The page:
military service, but there are signs that this attitude is changing.
"I served in the IDF," said Aehab
Asad, 33, a local Druze from Daliyat. "In my opinion, although Israel is a
good place for us, I don’t think Druzim
get enough respect or benefit from going to the army." He added
that many of his Druze friends are low-paid landscaping or construction workers
and find it hard to progress in Israeli society.
One notable exception, though, is Naim Araidi,
a Druze professor who was appointed Israel's ambassador to Norway last year. "The Druze community is a great
community," said Araidi upon his appointment. "I have not seen another
sector, including some Jewish citizens of Israel, whose loyalty is so strong."
Indeed, history has shown that the Druze are a faithful and welcoming people.
"I'm biased because I'm Druze," said Asad. "But I think that
no-one else offers hospitality and respect to guests like the Druzim. We
just love people."
For a taste of this famed hospitality, travellers should head to Isfiya,
Daliyat's neighbouring village, where the Nations
& Flavours group can arrange for you to join
a traditional Druze family meal. Much of Druze food comes from locally-grown
herbs and plants; specialties include vine leafs stuffed with rice, pita breads
cooked in a taboon oven sprinkled with zaatar (made from hyssop
herb), mansala (cooked eggplant with chickpeas and tomato sauce) and kababi
(kebabs served with tahini and salad). The Druze are also known for their
distinctively large-but-flat pita breads.
Stay at the El-Manzul
Druze Lodging in Isfiya, a huge house where
guests can enjoy a Jacuzzi, massages and a traditional Druze breakfast of labneh,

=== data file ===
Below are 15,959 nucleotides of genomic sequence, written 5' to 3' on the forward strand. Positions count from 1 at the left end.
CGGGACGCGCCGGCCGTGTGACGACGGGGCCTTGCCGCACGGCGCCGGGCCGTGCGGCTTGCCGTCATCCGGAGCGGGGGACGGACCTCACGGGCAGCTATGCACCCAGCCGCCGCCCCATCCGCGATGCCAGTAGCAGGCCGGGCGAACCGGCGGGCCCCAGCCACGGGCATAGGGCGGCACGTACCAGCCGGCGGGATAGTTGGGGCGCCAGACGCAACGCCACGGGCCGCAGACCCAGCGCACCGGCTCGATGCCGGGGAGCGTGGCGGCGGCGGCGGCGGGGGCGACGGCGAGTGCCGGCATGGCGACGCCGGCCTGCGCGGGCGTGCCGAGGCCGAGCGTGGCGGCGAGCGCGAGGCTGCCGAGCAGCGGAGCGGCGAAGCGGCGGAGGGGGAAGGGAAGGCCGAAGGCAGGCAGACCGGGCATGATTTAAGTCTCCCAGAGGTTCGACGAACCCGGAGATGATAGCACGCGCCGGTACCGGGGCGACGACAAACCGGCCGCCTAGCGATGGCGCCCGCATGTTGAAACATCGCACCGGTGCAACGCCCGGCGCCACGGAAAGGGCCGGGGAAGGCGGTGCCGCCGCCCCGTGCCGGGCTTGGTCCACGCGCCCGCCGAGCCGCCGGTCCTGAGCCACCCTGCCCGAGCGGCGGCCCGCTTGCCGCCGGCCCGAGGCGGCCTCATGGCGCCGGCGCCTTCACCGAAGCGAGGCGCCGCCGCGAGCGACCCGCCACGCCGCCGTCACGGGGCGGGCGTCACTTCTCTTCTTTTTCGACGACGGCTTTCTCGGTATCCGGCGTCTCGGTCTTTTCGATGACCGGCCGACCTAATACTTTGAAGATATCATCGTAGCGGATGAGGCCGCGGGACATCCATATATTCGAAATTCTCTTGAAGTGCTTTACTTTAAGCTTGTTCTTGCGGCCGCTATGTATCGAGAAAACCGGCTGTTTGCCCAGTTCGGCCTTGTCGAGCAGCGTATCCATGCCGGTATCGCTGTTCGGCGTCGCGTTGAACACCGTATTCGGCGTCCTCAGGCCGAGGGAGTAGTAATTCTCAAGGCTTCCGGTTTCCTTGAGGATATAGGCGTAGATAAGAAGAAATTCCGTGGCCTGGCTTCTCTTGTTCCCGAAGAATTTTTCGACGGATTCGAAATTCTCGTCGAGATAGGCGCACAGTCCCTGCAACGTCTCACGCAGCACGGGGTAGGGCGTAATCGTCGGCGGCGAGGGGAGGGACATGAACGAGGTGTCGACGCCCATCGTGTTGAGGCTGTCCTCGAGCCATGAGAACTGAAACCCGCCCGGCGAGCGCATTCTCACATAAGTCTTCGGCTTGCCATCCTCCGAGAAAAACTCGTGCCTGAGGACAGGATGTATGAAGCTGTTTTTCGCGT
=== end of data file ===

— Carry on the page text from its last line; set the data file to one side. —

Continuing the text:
pita bread, olives and a variety of small salads. Just out of town is the Muhraka Monastery – a
stunning Catholic church built on the highest peak of Mount Carmel, and an
excellent vantage point over the Mediterranean coast to the west and the
sweeping grassy plains of the Jezreel valley to the east.
From a great height
Further north in the Upper Galilee region, Druze villages can be found scattered
on hilltops spreading all the way up to the Syrian border. One of the biggest is
Beit Jann, on the peak of Mount Meron.
Here, from the highest point in Israel (940m above sea level), it is possible
to see the whole of the Galilee, Lebanon and Syria. The
aptly-named Touch the Sky is a deluxe Druze hotel and
restaurant pitched on the mountainside, run by the Abu Haya family, that offers
guided tours of the Druze holy sites
About 12km west is the tiny Druze village of Yanuah,
where the Sa'ad
Family has been running their Druze-style guest
house for nearly 50 years. Yanuah, mentioned in the Bible as Janoah, has been
inhabited since the Bronze Age and the town is built on the remains of
Byzantine and Crusader settlements. Travellers to the village can visit an old olive
press, sample the local bakeries and explore some ancient biblical-era caves.
At the northern tip of Israel, not far from the
troubled Syrian border, is the village of Majdal Shams. Despite the current
turmoil in Syria, nearly 9,000 Druze people live in this peaceful retreat set
among apple and cherry orchards. It is also a stone's throw away from Mount Hermon, which due to its altitude turns into a surreal Middle
Eastern snow-covered ski resort in winter.
Fortress, an old Arab castle dating from 1229, has an
end-of-the-world feel. Although it was not built by the Druze, shepherds from
the tribe were the keepers of the fortress and the first to call it Qal'at
Namrud, after the Biblical hunter Nimrod. Dubbed “the most exquisite ruins
in the world” by Mark Twain, the fortress looks out across the Northern Golan
Heights towards the road to Damascus. Over there, the Druze in Syria face an
altogether more dangerous reality.